Developing a psycho-social support (PSS) intervention for people with multi-drug resistant tuberculosis (MDR-TB) and co-morbid depression in Bangladesh: a feasibility study

The study aims to develop an acceptable and feasible PSS package which will be ready to embed within the existing National TB Control Programme (NTP) service delivery system.
MDR-TB is a worldwide public health problem. According to the World Health Organization (WHO), in 2016 the number of estimated MDR-TB cases were 490,000 globally1. The incidence rate of MDR-TB was 8.1% globally in the same year, with 4.1% of new cases estimated to have MDR-TB1. The estimated incidence of MDR-TB is higher among previously treated cases, at 19%.[1]
One clinical challenge to MDR-TB treatment is the long and unpleasant treatment with severe drug side-effects, frequently leading to psychiatric disorders. Whether as a consequence of side-effects or the challenges of living with MDR-TB, depression and anxiety are common among MDR-TB patients. Despite the correlations between mental health and MDR-TB treatment completion and outcomes, mental health is not currently addressed in MDR-TB programmes in many countries.
Though Bangladesh is one of WHO’s 30 MDR-TB high burden countries, the prevalence of mental disorders and their impact on treatment for MDR-TB is not well documented. In a recent review of the community MDR-TB programmes, a chart review of 77 patients revealed only 5% of cases having documented psychiatric symptoms. However, when 60 of these patients were interviewed, 60% reported psychiatric disorders.[2]
The existing health service delivery system does not include any screening for mental health problems among MDR-TB patients, or any psycho-social counselling for MDR-TB patients.
We aim to develop an acceptable and feasible PSS package to embed within the existing NTP health service delivery system. Specifically, we will:

  • assess the existing MDR-TB services, exploring the facilitators and barriers in the current service provision for mental health support;
  • assess the prevalence of depression among MDR-TB patients using the PHQ-9;
  • validate PHQ-9 in the Bangladesh context;
  • identify whether depression is associated with cure rate; and
  • develop tools, materials and guidelines for a PSS package that is applicable to the Bangladesh MDR-TB programme context.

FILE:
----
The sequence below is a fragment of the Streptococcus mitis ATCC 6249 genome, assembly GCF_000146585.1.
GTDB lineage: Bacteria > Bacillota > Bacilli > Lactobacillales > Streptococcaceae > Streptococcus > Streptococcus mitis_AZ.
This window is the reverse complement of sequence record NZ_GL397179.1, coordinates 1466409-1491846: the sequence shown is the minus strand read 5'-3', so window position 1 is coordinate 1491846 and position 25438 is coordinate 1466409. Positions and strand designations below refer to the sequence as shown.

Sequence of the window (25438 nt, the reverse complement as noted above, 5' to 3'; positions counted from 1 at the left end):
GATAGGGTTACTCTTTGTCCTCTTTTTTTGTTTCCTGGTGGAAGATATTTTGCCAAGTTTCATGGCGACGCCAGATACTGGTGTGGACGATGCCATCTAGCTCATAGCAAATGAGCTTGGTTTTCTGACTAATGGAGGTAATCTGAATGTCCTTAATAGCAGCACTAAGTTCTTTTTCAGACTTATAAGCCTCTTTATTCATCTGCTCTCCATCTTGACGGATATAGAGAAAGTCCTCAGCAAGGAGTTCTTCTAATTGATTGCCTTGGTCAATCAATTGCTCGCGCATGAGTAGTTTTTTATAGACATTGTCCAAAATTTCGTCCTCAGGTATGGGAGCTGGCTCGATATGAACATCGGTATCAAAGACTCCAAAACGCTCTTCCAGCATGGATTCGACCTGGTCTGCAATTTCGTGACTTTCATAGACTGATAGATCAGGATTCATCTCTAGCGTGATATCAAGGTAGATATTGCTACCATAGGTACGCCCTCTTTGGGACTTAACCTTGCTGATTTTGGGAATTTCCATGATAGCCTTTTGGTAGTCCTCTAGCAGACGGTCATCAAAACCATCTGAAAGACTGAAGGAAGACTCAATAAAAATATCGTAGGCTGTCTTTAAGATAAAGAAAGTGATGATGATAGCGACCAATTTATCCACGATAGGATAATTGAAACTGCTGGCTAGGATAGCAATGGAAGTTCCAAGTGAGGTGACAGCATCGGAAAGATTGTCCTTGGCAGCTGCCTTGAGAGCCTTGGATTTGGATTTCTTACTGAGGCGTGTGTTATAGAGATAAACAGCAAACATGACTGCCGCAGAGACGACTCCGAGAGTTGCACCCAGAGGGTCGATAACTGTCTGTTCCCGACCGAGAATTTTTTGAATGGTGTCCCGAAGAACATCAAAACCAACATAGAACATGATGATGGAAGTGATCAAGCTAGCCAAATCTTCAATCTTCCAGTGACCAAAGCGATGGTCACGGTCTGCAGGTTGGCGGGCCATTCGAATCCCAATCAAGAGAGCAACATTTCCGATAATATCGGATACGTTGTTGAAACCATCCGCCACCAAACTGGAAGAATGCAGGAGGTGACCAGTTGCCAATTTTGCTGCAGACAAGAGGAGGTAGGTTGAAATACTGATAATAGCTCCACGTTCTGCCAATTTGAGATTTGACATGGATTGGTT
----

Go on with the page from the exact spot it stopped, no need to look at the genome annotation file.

Study design and methods
We will use mixed-methods for data collection. The study will be carried out at hospitals across 2 health facilities in Bangladesh that provide MDR-TB care. The target population are patients in their first phase of treatment (normally 4-8 weeks) where they are hospitalised. We will select facilities from both rural and urban areas in consultation with the NTP.
An initial meeting was arranged with Nepal and Pakistan teams to gather their experience and get a better understanding of the PSS package, modality of delivering the service package, any challenges and other lessons learned. This will help to adapt the package for the Bangladesh context.
Phase 1: Explore the current MDR-TB service provision mechanism in 2 centres.
Phase 2 – Developing the PSS package: Adapt the intervention elements (e.g. peer support groups, telephone support and contributions from expert patients) and associated materials developed in Nepal and Pakistan, and translate them into Bengali. These include flipbooks and leaflets for patients, and leaflets for family members.
Phase 3 – Finalising materials: Consult with stakeholders and finalise the PSS package to use for counselling MDR-TB patients in hospitals.
Sharing our research evidence
We will share our findings with our key stakeholders, including national TB programme policy makers and clinicians, the National Institute of Mental Health, NGO’s delivering TB services, local TB advocacy organisations, local mental health advocacy organisations, local media, other research NGO’s, carers and patients. We will also:

  • communicate the findings of the study at a publicity event at the end of the study with key local stakeholders invited; and
  • share our findings at national, regional and international conferences, and via social media.


  1. World Health Organization. (2017) Global tuberculosis report 2017. Geneva, WHO
  2. Cavanaugh J S, Kurbatova E, Alami N N, et al. (2016) Evaluation of community-based treatment for drug-resistant tuberculosis in Bangladesh. Tropical Medicine & International Health 21(1):131-139.

For more information, please contact Dr. Rumana Huque at:

View as PDF Creatve Commons logo